But IT-style solutions are not always appropriate in control networks. As Nunn points out: "There's an underlying need to balance security with flexibility in control networks. For example, unlike an IT system, you can't simply try restarting a control system if there's a problem, nor can you afford to have something like a three-strike password lock-out on it. So there's a fundamental need for security products tailored to the control industry."
IT people and control engineers which, it's fair to say, have not always seen eye to eye also need to learn from each other. "What's needed now is a more company-wide view of security," says Robinson, "one where the two groups understand each other's requirements."
He says one good way to achieve this is through job swaps. Another is to train control engineers in IT technologies. "That way, you could create a subset of IT people to provide a tailored service for the control engineers," he says, conceding though that budgets for such training as well as people with skills in control engineering as well as IT can be hard to find.
The situation, however, is changing. Justin Lowe, a management consultant at PA Consulting who focuses on SCADA security, says: "In the past there was a gap between the skill sets of IT people and control engineers. These days there's much more of an overlap the growth of IT-based control systems has fostered a convergence between them in terms of working together. As a result, I'm now seeing more interest from IT people in focusing on the control side; there's no way that would have happened five years ago."
Proper management required
Yet all this technology will be as nothing without proper management, so who should have overall responsibility for an organisation's security? "I think it should be a mix of people," says Lowe. "In terms of accountability, it should be someone at professional engineer level, but for ongoing monitoring and maintenance it can be someone at the administrative level."
Lowe also says that, should company culture permit it and providing it's tailored to the control system environment, part or all of the security management can be outsourced. "For example, you can outsource the management of the firewall(s)," says Lowe, "something that could well find favour with a typical IT department that is used to managing Internet firewalls but has never encountered the range of weird protocols circulating in a control system environment.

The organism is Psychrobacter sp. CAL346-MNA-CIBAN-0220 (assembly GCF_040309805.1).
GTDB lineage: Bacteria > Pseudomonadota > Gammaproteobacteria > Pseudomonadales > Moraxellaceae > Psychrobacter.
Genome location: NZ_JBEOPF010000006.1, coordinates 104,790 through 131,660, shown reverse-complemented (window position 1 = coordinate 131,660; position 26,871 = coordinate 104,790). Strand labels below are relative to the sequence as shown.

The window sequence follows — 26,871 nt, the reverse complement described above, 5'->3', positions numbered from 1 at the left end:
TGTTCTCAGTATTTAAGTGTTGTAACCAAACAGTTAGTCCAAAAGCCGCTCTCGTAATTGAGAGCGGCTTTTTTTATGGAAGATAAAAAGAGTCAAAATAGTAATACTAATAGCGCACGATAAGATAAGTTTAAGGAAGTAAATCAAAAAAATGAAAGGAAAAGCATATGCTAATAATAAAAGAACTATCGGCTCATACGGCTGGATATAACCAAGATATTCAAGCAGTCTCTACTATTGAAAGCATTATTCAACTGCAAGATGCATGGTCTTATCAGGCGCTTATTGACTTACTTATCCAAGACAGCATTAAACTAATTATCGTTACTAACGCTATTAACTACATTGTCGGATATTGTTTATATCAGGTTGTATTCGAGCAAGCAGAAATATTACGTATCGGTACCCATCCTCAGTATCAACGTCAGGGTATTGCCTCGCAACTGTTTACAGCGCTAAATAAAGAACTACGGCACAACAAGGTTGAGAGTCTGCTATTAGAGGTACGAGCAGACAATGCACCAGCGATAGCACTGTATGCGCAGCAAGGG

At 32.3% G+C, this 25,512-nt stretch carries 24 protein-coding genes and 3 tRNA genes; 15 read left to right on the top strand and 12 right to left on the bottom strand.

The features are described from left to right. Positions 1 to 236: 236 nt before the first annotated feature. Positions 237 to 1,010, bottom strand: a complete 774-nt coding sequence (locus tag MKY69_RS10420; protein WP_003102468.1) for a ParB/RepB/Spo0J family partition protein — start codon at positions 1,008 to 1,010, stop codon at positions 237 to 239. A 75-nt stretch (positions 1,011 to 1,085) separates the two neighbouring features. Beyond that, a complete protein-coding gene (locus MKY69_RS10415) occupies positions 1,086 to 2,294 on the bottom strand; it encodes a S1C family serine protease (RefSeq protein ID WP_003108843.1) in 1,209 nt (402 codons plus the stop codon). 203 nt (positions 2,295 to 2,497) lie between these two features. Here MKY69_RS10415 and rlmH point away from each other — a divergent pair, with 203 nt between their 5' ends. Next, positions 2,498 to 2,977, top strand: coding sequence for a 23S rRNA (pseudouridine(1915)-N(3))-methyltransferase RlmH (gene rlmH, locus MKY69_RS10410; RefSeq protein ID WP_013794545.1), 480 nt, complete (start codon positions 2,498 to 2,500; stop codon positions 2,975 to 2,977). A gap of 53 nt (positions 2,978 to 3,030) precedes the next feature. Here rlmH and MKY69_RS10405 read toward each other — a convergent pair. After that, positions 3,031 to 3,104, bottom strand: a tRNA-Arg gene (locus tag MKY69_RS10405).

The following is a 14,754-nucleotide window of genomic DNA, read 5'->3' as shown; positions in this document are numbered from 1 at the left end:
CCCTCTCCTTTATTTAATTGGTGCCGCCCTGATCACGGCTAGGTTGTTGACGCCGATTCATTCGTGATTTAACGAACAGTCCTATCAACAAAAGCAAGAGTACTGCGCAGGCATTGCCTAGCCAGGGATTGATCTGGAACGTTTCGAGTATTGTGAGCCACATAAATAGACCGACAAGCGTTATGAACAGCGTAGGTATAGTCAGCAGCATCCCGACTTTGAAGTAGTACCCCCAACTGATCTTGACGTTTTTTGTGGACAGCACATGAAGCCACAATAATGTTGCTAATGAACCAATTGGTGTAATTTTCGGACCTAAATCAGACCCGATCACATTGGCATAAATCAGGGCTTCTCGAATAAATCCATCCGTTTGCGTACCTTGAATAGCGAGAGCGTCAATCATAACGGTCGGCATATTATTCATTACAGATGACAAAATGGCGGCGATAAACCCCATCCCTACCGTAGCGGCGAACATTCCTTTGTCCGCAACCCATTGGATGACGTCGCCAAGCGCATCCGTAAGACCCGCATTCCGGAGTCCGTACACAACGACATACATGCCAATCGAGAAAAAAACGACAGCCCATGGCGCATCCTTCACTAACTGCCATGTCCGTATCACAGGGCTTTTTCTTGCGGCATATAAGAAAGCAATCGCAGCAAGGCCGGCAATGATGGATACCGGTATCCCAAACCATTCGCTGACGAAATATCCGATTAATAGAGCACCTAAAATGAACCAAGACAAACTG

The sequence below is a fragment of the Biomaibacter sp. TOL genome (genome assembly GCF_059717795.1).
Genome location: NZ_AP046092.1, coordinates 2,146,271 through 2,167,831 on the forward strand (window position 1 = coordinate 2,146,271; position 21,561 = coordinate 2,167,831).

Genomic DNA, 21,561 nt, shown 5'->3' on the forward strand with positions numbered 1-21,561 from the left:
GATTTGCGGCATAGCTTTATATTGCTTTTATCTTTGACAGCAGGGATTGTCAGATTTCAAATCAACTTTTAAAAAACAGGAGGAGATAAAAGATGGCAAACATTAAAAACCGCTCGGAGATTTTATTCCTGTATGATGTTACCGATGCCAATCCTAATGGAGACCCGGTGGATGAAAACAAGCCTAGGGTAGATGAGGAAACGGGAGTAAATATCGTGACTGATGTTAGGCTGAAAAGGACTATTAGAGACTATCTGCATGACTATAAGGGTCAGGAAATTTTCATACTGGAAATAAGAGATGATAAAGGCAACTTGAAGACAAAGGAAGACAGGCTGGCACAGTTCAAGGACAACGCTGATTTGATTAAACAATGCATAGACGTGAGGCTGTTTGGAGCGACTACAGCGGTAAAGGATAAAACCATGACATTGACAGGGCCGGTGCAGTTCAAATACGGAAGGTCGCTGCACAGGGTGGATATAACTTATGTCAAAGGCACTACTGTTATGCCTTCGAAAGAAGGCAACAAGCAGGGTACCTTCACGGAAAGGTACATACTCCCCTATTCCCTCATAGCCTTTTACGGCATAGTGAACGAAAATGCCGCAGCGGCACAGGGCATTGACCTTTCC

"And make no mistake, firewalls need ongoing management and maintenance they are not 'fit and forget' technology," he says.
But whichever approach you choose, responsibility for security needs to go all the way to board level. But who should have it? "I've seen it sitting with various functions but in general I think it's more a role for operations and the COO," says Lowe. "But whoever takes it on, you must have someone at board level."
And if the worst comes to the worst, and a major attack does succeed, what's the best way to deal with it? "Plan for the worst scenario and be prepared for it," says Lowe.
"This is a really weak area in many companies because of people's natural focus on technology. It's critical to have a fast response plan and some continuity planning, such as a spare or back-up system, in place."
However, he warns against a blanket approach to back-up. "A prime example is a safety system, which obviously needs a back-up; other, less critical systems may not," he says. "You have to make some risk-based decisions, something people tend to forget about. It's a combination of technology and management."
So there's a consensus. Don't ignore the fact that cyber attacks are real and occurring regularly and do something about it. You have been warned.